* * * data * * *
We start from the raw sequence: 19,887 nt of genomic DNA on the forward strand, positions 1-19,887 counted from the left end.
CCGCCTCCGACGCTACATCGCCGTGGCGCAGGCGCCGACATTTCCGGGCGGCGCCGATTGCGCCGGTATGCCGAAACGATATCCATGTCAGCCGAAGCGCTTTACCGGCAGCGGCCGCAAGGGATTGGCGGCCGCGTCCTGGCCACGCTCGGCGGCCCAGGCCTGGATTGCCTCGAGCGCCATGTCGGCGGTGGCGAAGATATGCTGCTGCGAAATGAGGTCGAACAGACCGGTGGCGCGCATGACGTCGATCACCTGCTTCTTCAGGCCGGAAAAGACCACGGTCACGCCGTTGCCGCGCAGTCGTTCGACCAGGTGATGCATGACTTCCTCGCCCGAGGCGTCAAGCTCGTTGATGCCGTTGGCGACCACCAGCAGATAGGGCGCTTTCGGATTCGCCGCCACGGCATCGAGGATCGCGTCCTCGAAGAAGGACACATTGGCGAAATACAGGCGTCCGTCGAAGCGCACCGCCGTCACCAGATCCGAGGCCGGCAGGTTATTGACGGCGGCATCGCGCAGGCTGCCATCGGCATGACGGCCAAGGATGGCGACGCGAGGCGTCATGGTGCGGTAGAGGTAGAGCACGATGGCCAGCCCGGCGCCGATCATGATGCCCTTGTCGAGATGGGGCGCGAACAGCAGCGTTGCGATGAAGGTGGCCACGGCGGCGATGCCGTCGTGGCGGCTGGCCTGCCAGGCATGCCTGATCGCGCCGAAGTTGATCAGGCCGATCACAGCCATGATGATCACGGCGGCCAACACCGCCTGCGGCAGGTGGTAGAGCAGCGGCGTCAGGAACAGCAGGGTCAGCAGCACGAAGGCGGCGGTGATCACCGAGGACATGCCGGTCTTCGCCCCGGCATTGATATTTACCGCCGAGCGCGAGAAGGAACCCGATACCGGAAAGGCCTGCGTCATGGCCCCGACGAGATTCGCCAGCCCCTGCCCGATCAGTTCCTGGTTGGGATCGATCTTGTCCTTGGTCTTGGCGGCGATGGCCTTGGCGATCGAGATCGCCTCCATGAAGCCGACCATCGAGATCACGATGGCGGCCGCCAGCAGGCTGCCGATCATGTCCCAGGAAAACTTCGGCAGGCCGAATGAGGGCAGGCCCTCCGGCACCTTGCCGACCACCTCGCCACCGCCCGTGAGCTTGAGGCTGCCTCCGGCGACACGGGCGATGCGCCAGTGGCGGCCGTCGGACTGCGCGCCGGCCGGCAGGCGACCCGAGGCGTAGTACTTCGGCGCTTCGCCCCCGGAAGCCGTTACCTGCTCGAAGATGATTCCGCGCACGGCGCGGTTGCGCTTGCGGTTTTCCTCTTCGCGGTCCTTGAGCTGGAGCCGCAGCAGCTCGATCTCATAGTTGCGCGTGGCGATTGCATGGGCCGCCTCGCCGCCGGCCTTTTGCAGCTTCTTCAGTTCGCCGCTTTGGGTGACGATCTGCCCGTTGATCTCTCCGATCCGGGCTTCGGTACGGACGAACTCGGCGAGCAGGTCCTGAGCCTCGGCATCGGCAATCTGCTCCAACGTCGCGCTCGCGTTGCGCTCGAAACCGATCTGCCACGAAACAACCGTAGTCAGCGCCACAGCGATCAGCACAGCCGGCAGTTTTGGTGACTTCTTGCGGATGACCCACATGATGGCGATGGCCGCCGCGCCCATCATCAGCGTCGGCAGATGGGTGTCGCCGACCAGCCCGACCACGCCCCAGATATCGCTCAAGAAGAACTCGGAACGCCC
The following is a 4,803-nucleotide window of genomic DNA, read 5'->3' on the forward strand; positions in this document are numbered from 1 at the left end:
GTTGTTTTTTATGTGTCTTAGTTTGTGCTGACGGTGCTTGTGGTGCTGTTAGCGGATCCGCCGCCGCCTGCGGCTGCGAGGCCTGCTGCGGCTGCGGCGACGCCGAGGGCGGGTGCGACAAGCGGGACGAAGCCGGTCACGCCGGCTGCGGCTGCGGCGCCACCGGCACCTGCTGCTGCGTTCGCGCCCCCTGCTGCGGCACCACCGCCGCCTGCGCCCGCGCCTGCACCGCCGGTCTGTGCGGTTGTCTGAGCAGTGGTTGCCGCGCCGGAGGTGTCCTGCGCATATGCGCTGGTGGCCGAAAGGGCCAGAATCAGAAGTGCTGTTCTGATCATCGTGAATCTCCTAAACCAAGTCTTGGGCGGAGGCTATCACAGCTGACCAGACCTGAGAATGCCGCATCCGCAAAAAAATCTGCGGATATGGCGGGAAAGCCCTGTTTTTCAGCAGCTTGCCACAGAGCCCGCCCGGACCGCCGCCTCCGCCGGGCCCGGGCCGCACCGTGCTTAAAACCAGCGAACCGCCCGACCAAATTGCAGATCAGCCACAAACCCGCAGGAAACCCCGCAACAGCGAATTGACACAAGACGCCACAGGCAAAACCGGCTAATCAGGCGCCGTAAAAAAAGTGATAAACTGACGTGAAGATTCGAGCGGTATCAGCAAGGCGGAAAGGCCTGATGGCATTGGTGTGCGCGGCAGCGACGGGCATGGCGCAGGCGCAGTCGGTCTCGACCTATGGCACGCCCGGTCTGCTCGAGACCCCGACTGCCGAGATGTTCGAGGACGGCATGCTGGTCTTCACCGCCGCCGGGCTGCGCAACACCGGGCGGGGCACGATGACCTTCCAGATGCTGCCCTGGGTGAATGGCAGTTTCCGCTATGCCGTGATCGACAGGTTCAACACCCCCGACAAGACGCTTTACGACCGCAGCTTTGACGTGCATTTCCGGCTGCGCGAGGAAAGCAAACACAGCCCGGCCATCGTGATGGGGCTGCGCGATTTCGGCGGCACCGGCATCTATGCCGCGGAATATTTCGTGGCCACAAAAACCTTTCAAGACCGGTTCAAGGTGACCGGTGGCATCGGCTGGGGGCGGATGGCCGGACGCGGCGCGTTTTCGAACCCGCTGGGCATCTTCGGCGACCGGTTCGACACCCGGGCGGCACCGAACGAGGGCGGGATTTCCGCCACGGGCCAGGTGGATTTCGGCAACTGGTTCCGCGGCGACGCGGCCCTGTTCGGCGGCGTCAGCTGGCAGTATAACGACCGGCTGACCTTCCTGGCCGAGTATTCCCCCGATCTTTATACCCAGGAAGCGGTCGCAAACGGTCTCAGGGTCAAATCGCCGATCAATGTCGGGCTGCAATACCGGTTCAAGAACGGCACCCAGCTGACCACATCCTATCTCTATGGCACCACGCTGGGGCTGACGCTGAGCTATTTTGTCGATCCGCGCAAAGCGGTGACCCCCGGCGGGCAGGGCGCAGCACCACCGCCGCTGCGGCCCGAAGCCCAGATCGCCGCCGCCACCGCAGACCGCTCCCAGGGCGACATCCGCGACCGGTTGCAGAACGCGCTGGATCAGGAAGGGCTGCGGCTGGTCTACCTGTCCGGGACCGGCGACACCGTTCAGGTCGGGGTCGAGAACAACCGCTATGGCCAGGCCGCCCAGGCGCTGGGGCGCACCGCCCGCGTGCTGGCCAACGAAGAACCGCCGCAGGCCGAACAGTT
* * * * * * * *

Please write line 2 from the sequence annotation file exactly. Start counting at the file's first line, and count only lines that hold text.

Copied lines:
CCGCCTCCGACGCTACATCGCCGTGGCGCAGGCGCCGACATTTCCGGGCGGCGCCGATTGCGCCGGTATGCCGAAACGATATCCATGTCAGCCGAAGCGCTTTACCGGCAGCGGCCGCAAGGGATTGGCGGCCGCGTCCTGGCCACGCTCGGCGGCCCAGGCCTGGATTGCCTCGAGCGCCATGTCGGCGGTGGCGAAGATATGCTGCTGCGAAATGAGGTCGAACAGACCGGTGGCGCGCATGACGTCGATCACCTGCTTCTTCAGGCCGGAAAAGACCACGGTCACGCCGTTGCCGCGCAGTCGTTCGACCAGGTGATGCATGACTTCCTCGCCCGAGGCGTCAAGCTCGTTGATGCCGTTGGCGACCACCAGCAGATAGGGCGCTTTCGGATTCGCCGCCACGGCATCGAGGATCGCGTCCTCGAAGAAGGACACATTGGCGAAATACAGGCGTCCGTCGAAGCGCACCGCCGTCACCAGATCCGAGGCCGGCAGGTTATTGACGGCGGCATCGCGCAGGCTGCCATCGGCATGACGGCCAAGGATGGCGACGCGAGGCGTCATGGTGCGGTAGAGGTAGAGCACGATGGCCAGCCCGGCGCCGATCATGATGCCCTTGTCGAGATGGGGCGCGAACAGCAGCGTTGCGATGAAGGTGGCCACGGCGGCGATGCCGTCGTGGCGGCTGGCCTGCCAGGCATGCCTGATCGCGCCGAAGTTGATCAGGCCGATCACAGCCATGATGATCACGGCGGCCAACACCGCCTGCGGCAGGTGGTAGAGCAGCGGCGTCAGGAACAGCAGGGTCAGCAGCACGAAGGCGGCGGTGATCACCGAGGACATGCCGGTCTTCGCCCCGGCATTGATATTTACCGCCGAGCGCGAGAAGGAACCCGATACCGGAAAGGCCTGCGTCATGGCCCCGACGAGATTCGCCAGCCCCTGCCCGATCAGTTCCTGGTTGGGATCGATCTTGTCCTTGGTCTTGGCGGCGATGGCCTTGGCGATCGAGATCGCCTCCATGAAGCCGACCATCGAGATCACGATGGCGGCCGCCAGCAGGCTGCCGATCATGTCCCAGGAAAACTTCGGCAGGCCGAATGAGGGCAGGCCCTCCGGCACCTTGCCGACCACCTCGCCACCGCCCGTGAGCTTGAGGCTGCCTCCGGCGACACGGGCGATGCGCCAGTGGCGGCCGTCGGACTGCGCGCCGGCCGGCAGGCGACCCGAGGCGTAGTACTTCGGCGCTTCGCCCCCGGAAGCCGTTACCTGCTCGAAGATGATTCCGCGCACGGCGCGGTTGCGCTTGCGGTTTTCCTCTTCGCGGTCCTTGAGCTGGAGCCGCAGCAGCTCGATCTCATAGTTGCGCGTGGCGATTGCATGGGCCGCCTCGCCGCCGGCCTTTTGCAGCTTCTTCAGTTCGCCGCTTTGGGTGACGATCTGCCCGTTGATCTCTCCGATCCGGGCTTCGGTACGGACGAACTCGGCGAGCAGGTCCTGAGCCTCGGCATCGGCAATCTGCTCCAACGTCGCGCTCGCGTTGCGCTCGAAACCGATCTGCCACGAAACAACCGTAGTCAGCGCCACAGCGATCAGCACAGCCGGCAGTTTTGGTGACTTCTTGCGGATGACCCACATGATGGCGATGGCCGCCGCGCCCATCATCAGCGTCGGCAGATGGGTGTCGCCGACCAGCCCGACCACGCCCCAGATATCGCTCAAGAAGAACTCGGAACGCCC